Facebook shouldn't be broken up; instead it should be subject to robust new regulations. That's how the world's largest social network is responding to Facebook co-founder Chris Hughes' call for the company to be pulled apart.
Hughes made his case Thursday in a front-page editorial in The New York Times, saying that Facebook CEO Mark Zuckerberg has too much power and that the company has become a monopoly.
Now the social network's VP for global affairs and communications, Nick Clegg, has responded with his own op-ed in the Times.
"Mr. Hughes is right that companies should be held accountable for their actions," Clegg says in the Saturday editorial. "But the challenges he alludes to, including election interference and privacy safeguards, won't evaporate by breaking up Facebook or any other big tech company. Fixing these problems requires significant resources -- and strong new rules."
The back-and-forth opinion pieces come as Facebook is being called out by critics for not doing enough to combat election meddling, misinformation and hate speech. The company's enormous power, critics argue, needs to be kept in check.
The social network has also been attacked by those who say the company simply scooped up its competition, rather than innovated to meet the challenges posed by rivals. Facebook's rapid growth has been fueled by acquisitions, including its purchases of photo-sharing site Instagram and messaging service WhatsApp, critics say.
Clegg says Facebook has been pushing for greater oversight of social media and other tech companies. He notes Zuckerberg's trip to France this week to speak with the government about potential legislation, and he brings up the same talking points mentioned by Zuckerberg in a Washington Post editorial at the end of March.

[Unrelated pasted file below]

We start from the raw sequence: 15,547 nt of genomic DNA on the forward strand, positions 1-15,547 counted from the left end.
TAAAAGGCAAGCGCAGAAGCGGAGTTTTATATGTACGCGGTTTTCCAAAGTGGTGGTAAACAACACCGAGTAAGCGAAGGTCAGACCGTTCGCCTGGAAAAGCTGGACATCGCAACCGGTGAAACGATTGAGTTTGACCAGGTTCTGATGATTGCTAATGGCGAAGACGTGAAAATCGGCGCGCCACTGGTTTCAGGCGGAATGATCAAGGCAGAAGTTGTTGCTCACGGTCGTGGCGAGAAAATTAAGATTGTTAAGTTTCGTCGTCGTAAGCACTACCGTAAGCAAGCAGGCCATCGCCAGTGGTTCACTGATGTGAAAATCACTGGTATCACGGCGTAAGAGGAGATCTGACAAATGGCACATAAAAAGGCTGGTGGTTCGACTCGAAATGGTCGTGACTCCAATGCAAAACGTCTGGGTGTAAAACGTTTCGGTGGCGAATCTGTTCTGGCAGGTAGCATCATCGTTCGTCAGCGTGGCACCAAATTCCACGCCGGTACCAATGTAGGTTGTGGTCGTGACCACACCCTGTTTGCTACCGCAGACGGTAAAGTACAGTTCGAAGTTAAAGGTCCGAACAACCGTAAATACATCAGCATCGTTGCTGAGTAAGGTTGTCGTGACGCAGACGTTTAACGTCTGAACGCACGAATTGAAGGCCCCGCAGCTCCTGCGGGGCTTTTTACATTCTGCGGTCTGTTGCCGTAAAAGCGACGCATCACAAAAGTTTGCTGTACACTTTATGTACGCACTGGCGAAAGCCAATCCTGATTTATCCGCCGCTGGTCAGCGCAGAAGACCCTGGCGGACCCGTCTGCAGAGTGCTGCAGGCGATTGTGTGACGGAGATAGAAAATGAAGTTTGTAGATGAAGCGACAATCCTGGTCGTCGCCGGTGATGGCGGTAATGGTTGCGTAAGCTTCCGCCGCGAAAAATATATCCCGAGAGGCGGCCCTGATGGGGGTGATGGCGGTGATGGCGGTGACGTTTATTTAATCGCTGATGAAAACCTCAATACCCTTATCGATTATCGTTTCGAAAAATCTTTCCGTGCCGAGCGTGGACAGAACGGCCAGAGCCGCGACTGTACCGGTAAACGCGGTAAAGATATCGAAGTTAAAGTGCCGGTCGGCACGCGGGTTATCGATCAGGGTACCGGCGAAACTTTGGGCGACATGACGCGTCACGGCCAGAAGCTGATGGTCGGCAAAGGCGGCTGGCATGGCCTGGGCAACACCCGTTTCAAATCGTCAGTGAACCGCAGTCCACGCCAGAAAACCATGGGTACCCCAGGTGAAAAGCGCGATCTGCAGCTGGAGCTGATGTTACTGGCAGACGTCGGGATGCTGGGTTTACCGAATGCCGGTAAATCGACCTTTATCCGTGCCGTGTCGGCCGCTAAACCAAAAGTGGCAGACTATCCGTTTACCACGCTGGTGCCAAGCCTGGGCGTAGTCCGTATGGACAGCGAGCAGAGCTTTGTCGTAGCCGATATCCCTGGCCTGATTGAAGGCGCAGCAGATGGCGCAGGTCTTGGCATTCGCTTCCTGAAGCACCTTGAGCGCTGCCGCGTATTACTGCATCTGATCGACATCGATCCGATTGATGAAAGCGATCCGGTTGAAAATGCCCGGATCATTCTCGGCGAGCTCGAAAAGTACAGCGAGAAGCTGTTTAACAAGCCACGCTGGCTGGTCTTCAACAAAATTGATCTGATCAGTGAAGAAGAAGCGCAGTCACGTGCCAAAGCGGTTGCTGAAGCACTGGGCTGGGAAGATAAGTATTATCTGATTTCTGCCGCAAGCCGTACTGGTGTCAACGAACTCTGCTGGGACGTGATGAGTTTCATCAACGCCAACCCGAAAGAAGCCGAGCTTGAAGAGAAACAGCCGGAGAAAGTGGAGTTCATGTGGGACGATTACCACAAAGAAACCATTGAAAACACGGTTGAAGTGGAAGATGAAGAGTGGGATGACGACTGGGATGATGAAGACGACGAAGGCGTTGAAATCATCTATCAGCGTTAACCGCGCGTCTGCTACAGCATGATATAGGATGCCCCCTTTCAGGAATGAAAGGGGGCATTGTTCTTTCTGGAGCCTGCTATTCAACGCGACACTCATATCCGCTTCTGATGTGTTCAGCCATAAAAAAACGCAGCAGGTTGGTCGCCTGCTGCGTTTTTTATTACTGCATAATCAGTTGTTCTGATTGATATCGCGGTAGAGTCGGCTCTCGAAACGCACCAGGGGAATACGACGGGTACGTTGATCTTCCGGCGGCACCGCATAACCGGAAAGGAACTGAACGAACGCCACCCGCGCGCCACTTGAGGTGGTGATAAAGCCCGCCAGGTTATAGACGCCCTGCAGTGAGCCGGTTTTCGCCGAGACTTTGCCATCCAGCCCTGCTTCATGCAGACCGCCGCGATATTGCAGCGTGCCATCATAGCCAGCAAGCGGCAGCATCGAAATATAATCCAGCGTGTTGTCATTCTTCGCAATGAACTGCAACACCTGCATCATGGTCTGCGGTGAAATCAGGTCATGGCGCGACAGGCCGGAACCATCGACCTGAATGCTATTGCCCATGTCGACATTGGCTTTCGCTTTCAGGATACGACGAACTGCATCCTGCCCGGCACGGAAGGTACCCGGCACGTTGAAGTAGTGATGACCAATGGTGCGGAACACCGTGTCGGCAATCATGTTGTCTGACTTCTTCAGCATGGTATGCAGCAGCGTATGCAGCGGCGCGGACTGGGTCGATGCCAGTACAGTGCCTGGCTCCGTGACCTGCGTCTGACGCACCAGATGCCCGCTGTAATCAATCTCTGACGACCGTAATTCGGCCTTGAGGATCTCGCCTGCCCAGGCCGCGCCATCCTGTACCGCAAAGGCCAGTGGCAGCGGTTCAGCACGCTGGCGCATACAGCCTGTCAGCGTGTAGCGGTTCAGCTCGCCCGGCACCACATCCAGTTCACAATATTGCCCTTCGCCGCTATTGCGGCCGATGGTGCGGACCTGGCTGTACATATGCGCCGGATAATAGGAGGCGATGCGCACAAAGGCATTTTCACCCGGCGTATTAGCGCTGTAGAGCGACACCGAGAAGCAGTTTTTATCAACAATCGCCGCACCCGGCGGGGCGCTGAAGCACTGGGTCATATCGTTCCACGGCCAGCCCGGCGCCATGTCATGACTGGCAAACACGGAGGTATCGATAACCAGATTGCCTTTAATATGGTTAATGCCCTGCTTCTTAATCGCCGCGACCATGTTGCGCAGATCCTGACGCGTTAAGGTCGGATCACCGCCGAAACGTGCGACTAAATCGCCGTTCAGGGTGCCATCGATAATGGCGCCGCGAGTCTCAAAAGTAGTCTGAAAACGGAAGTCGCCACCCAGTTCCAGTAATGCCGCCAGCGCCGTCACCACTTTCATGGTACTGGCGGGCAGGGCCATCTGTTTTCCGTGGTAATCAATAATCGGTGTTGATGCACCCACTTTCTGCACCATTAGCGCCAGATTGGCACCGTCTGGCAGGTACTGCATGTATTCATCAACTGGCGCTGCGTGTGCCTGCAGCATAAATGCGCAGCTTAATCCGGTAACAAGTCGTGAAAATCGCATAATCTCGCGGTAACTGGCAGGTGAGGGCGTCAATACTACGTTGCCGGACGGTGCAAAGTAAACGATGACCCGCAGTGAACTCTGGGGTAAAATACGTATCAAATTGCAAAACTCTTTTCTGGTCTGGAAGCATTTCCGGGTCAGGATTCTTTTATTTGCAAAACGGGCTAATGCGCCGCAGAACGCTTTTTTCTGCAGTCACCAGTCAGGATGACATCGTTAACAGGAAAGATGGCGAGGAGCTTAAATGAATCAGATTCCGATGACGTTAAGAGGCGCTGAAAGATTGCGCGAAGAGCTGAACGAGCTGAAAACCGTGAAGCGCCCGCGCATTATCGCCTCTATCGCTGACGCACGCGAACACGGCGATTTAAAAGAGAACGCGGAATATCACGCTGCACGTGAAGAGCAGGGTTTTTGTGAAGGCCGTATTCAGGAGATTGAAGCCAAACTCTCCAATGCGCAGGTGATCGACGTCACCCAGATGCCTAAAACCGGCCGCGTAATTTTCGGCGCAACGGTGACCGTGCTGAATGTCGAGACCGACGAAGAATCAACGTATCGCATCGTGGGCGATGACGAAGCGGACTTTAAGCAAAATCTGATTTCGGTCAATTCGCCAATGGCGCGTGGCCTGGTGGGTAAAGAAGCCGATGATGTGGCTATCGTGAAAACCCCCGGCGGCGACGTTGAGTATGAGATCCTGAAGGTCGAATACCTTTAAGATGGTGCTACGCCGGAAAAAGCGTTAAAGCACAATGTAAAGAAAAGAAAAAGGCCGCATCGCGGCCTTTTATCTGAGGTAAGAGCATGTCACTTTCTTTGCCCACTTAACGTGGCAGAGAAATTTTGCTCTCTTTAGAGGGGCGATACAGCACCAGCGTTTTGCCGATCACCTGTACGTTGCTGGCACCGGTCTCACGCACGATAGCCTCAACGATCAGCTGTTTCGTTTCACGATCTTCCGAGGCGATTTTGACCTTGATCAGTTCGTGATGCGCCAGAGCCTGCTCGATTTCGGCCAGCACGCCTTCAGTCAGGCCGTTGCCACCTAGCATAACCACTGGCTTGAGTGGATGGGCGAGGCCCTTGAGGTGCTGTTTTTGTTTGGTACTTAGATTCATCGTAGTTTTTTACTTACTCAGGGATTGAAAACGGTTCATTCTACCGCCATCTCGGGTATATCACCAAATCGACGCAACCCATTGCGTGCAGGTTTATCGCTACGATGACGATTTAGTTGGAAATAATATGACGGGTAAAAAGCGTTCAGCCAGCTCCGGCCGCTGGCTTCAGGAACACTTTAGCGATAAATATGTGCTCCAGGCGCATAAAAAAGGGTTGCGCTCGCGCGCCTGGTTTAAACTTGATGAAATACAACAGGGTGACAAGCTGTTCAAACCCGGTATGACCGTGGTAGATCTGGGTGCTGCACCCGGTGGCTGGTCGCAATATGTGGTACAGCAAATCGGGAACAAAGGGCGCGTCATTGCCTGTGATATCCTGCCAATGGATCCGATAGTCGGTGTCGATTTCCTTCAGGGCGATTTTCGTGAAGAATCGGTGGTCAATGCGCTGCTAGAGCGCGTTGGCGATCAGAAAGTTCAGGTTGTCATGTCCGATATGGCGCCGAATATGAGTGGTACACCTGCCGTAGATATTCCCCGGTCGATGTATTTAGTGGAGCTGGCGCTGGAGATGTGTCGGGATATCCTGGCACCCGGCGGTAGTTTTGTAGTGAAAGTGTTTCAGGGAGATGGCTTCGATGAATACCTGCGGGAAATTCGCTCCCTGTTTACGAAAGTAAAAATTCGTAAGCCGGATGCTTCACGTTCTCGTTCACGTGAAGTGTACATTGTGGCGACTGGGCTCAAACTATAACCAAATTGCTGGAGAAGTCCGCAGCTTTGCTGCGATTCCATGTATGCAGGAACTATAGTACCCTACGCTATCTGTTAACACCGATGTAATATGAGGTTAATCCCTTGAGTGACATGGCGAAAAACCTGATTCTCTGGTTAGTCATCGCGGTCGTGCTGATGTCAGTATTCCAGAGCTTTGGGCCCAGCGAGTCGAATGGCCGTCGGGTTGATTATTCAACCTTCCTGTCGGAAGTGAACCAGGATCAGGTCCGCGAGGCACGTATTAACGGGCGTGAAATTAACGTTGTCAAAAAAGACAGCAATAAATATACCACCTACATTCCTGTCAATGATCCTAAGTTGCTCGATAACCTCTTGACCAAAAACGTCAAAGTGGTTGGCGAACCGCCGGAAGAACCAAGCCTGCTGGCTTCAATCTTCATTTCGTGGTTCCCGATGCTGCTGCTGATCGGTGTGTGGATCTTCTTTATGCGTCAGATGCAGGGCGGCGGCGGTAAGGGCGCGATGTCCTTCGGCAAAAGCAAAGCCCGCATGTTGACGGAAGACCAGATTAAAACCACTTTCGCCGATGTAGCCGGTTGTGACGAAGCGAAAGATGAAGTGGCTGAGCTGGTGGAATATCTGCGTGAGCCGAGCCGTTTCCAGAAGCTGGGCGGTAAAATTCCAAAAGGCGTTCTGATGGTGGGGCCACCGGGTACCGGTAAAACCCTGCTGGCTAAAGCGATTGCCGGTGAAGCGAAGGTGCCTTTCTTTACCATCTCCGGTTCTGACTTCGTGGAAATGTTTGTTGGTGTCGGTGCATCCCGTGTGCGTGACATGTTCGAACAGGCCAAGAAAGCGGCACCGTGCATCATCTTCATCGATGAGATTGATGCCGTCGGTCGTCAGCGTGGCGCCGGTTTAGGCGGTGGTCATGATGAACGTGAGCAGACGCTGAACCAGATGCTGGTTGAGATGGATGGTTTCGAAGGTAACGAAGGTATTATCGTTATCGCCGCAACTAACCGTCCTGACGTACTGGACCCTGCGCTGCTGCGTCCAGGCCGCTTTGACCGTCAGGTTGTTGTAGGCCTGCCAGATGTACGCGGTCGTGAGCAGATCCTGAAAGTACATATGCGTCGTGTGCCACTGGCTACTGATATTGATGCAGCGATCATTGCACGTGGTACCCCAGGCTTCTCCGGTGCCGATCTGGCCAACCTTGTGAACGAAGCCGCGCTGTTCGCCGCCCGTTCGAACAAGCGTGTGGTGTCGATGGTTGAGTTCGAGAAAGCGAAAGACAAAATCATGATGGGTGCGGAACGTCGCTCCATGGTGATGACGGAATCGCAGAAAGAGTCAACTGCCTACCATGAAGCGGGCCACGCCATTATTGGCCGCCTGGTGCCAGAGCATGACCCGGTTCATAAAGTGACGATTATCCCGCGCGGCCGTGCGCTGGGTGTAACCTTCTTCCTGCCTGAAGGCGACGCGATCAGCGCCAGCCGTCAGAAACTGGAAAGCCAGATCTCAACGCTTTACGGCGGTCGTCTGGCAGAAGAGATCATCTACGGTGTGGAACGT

called for "a more active role for governments and regulators" and focused on policing harmful content, protecting election integrity, ensuring data privacy and allowing consumers to easily move their data from one service to another.
Clegg says critics of Facebook's size have it wrong. Though the company is big, he says, it's made up of smaller units, each of which faces plenty of competition. Rivals in photo and video-sharing, for instance, include Pinterest,, TikTok, Twitter and YouTube, he says.
"Globally, the context in which social media must be understood, China alone has several large social media companies, including powerhouses like Tencent and Sina," Clegg writes. "It will seem perverse to people in Europe, and certainly in China, to see American policymakers talking about dismantling one of America's biggest global players."
Clegg also says that because Facebook is big, it can put a lot of resources into policing its various platforms. And he says that antitrust laws aren't about punishing management; they're about protecting consumers by giving them access to innovative and inexpensive products.
The main purpose of such laws, he writes, "is to protect consumers by ensuring they have access to low-cost, high-quality products and services. And especially in the case of technology, rapid innovation. That is exactly where Facebook puts its attention: building the best products, free for consumers, and funded by advertisers."
"Big in itself isn't bad," Clegg says. "Success should not be penalized. Our success has given billions of people around the globe access to new ways of communicating with one another. Earning money from ads means we can provide those tools to people for free. Facebook shouldn't be broken up -- but it does need to be held to account."
CNET's Queenie Wong contributed to this report.